This is probably the most important question to answer in a market. If you don’t understand it, you won’t be successful. European markets are very value-based – any new technology needs to provide value. But you also need to understand how each country measures that.
For example, there are various ways to prove efficacy of treatment in respiratory health. One measure might be the improvement in a patient’s lung capacity, or another could be enhanced performance in a six-minute walk test. But in some countries, authorities are only interested in patient-relevant outcome measures. You have to prove your product benefits the patient. So instead you need to focus on outcome measures like reduction in hospital stays or reduced mortality. It is crucial to assess carefully what type of evidence each is looking for. In the UK, you might be able to prove you reduce hospitalisations, but they want to see it is being done in a cost-effective way. So here you need to provide health economic data. You might then develop patient-relevant outcomes data as well as health economic data – but you don’t need to do that in Germany. An impact analysis is sometimes needed – i.e. how the product will affect healthcare budgets over a number of years. Each country has its own approach.
I think many companies make mistakes here and end up in a situation where they haven’t been clear to authorities about their value offering. They may have provided evidence, but it wasn’t relevant in that country. This then leads either to no reimbursement or waiting a long time before you get it. However, if you understand exactly what evidence is required, you can both increase the likelihood of reimbursement and shorten the time it takes to receive it.
I was first introduced to ValueConnected via MedTech Europe – they were working on a project with them. I then attended a workshop on value-based procurement organised by MedTech Europe and was placed into the same breakout group as Ernesto Nogueira (ValueConnected’s Managing Director). Our conversation made me realise they could be a suitable partner for us. I went away and compared different options for who could support us, and ValueConnected had a good geographical reach across Europe combined with long experience in the areas we were looking into. We have found that in some places they want to use local providers and can be suspicious of pan-European solutions. We liked that ValueConnected could very clearly show they had local reach across Europe.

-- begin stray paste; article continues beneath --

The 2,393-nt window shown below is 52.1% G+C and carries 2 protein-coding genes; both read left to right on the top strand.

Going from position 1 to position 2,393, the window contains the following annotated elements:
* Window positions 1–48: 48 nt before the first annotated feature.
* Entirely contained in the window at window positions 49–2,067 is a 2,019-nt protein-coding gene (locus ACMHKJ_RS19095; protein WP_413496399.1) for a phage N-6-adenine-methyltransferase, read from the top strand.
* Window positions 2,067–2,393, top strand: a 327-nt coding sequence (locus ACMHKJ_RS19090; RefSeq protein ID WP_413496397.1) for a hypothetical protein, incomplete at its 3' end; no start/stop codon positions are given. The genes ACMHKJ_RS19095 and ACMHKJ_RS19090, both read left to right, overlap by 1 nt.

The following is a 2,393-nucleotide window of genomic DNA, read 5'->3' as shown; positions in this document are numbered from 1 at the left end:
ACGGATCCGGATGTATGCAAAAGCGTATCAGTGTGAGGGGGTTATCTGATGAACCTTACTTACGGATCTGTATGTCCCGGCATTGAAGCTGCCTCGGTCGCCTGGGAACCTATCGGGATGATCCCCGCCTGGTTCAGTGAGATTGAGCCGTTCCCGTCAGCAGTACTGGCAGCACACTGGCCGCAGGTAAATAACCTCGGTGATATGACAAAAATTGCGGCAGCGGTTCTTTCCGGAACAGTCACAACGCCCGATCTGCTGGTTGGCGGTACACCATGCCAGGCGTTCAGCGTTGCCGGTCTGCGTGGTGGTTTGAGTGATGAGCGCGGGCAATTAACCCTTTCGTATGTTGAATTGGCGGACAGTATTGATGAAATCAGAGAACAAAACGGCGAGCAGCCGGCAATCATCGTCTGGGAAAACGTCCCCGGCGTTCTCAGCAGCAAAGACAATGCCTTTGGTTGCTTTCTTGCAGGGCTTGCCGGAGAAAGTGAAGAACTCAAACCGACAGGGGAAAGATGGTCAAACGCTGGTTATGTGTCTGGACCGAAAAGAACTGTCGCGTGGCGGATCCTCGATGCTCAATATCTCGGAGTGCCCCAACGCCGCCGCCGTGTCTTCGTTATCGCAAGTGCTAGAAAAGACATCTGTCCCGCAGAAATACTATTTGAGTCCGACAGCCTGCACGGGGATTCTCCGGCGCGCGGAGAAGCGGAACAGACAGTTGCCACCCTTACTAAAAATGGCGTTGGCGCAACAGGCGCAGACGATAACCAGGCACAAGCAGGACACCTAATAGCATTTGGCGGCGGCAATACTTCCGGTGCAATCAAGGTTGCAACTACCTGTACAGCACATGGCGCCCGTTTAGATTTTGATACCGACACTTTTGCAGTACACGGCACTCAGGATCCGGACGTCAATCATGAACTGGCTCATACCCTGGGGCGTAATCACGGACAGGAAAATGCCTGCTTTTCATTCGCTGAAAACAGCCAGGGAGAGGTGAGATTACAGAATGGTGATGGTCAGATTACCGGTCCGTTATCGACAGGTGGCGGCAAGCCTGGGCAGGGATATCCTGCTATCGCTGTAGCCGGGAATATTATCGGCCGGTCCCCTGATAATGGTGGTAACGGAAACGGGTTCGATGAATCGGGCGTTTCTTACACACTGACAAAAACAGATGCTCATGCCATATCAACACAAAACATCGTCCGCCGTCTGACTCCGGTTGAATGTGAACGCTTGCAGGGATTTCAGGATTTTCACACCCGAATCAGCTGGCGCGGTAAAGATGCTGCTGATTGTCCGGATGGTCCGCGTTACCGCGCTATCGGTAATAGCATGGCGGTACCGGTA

Very positive. They have lived up to our expectations and beyond. ValueConnected have been very reliable and consistently delivered both in terms of time and quality. There is always very close contact between us during the development process. They have provided excellent workshops, lent additional expertise, and been very accessible to connect with. Finally, they haven’t been afraid of challenging our assumptions. Sometimes you get a little bit blind and have an assumption in the team that suddenly becomes the truth. Someone external is well placed to challenge those things and ValueConnected are brave enough to dare to do that!
Oh yes - for the reasons I just mentioned. I had worked with another vendor before that was not always accessible and we didn’t always have the support we needed. Working with ValueConnected is the opposite of that. Even if it’s outside the agreed scope, they always help, which is great as you never quite know at the outset what you will need. They are very service oriented – I like that.